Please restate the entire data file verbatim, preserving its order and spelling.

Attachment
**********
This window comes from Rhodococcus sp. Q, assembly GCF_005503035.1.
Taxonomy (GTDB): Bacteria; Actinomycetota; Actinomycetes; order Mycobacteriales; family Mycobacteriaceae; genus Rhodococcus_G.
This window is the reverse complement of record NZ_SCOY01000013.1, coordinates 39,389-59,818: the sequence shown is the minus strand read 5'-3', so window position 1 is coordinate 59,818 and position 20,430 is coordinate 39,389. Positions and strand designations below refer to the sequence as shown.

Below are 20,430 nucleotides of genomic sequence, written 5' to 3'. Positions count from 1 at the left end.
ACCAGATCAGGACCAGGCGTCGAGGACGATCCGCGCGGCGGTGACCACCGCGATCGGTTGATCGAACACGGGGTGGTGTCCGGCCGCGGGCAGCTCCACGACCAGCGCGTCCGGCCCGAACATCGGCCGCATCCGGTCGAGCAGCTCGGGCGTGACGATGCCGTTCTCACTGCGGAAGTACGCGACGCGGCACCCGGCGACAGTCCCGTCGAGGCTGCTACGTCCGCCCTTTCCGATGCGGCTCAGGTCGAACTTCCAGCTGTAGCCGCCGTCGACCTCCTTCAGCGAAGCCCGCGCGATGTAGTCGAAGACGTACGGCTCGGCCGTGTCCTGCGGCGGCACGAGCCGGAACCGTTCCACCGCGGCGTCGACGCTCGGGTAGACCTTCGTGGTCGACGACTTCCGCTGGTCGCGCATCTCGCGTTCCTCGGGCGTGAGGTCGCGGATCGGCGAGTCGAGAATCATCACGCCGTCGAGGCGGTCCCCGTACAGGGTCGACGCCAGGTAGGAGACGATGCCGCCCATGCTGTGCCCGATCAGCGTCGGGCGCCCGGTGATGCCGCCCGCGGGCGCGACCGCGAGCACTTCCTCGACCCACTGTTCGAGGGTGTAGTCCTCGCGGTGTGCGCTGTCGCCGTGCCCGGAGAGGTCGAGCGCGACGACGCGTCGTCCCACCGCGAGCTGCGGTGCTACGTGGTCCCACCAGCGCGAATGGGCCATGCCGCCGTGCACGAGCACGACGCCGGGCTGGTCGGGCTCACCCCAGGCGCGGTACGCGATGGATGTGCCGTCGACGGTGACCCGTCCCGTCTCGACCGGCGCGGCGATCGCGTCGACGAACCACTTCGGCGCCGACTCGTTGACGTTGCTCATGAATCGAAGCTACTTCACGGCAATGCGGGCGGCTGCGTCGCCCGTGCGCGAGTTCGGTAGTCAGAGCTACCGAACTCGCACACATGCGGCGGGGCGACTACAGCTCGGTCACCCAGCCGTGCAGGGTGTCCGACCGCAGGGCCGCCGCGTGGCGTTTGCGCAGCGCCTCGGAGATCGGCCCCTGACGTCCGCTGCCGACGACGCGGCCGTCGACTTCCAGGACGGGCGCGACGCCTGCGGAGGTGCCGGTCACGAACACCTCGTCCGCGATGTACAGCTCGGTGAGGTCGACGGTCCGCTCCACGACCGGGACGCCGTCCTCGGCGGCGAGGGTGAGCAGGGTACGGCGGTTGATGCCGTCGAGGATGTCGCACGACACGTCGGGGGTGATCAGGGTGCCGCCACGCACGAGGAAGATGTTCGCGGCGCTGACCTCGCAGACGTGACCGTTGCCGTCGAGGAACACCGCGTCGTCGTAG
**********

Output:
This window comes from Rhodococcus sp. Q, assembly GCF_005503035.1.
Taxonomy (GTDB): Bacteria; Actinomycetota; Actinomycetes; order Mycobacteriales; family Mycobacteriaceae; genus Rhodococcus_G.
This window is the reverse complement of record NZ_SCOY01000013.1, coordinates 39,389-59,818: the sequence shown is the minus strand read 5'-3', so window position 1 is coordinate 59,818 and position 20,430 is coordinate 39,389. Positions and strand designations below refer to the sequence as shown.

Below are 20,430 nucleotides of genomic sequence, written 5' to 3'. Positions count from 1 at the left end.
ACCAGATCAGGACCAGGCGTCGAGGACGATCCGCGCGGCGGTGACCACCGCGATCGGTTGATCGAACACGGGGTGGTGTCCGGCCGCGGGCAGCTCCACGACCAGCGCGTCCGGCCCGAACATCGGCCGCATCCGGTCGAGCAGCTCGGGCGTGACGATGCCGTTCTCACTGCGGAAGTACGCGACGCGGCACCCGGCGACAGTCCCGTCGAGGCTGCTACGTCCGCCCTTTCCGATGCGGCTCAGGTCGAACTTCCAGCTGTAGCCGCCGTCGACCTCCTTCAGCGAAGCCCGCGCGATGTAGTCGAAGACGTACGGCTCGGCCGTGTCCTGCGGCGGCACGAGCCGGAACCGTTCCACCGCGGCGTCGACGCTCGGGTAGACCTTCGTGGTCGACGACTTCCGCTGGTCGCGCATCTCGCGTTCCTCGGGCGTGAGGTCGCGGATCGGCGAGTCGAGAATCATCACGCCGTCGAGGCGGTCCCCGTACAGGGTCGACGCCAGGTAGGAGACGATGCCGCCCATGCTGTGCCCGATCAGCGTCGGGCGCCCGGTGATGCCGCCCGCGGGCGCGACCGCGAGCACTTCCTCGACCCACTGTTCGAGGGTGTAGTCCTCGCGGTGTGCGCTGTCGCCGTGCCCGGAGAGGTCGAGCGCGACGACGCGTCGTCCCACCGCGAGCTGCGGTGCTACGTGGTCCCACCAGCGCGAATGGGCCATGCCGCCGTGCACGAGCACGACGCCGGGCTGGTCGGGCTCACCCCAGGCGCGGTACGCGATGGATGTGCCGTCGACGGTGACCCGTCCCGTCTCGACCGGCGCGGCGATCGCGTCGACGAACCACTTCGGCGCCGACTCGTTGACGTTGCTCATGAATCGAAGCTACTTCACGGCAATGCGGGCGGCTGCGTCGCCCGTGCGCGAGTTCGGTAGTCAGAGCTACCGAACTCGCACACATGCGGCGGGGCGACTACAGCTCGGTCACCCAGCCGTGCAGGGTGTCCGACCGCAGGGCCGCCGCGTGGCGTTTGCGCAGCGCCTCGGAGATCGGCCCCTGACGTCCGCTGCCGACGACGCGGCCGTCGACTTCCAGGACGGGCGCGACGCCTGCGGAGGTGCCGGTCACGAACACCTCGTCCGCGATGTACAGCTCGGTGAGGTCGACGGTCCGCTCCACGACCGGGACGCCGTCCTCGGCGGCGAGGGTGAGCAGGGTACGGCGGTTGATGCCGTCGAGGATGTCGCACGACACGTCGGGGGTGATCAGGGTGCCGCCACGCACGAGGAAGATGTTCGCGGCGCTGACCTCGCAGACGTGACCGTTGCCGTCGAGGAACACCGCGTCGTCGTAG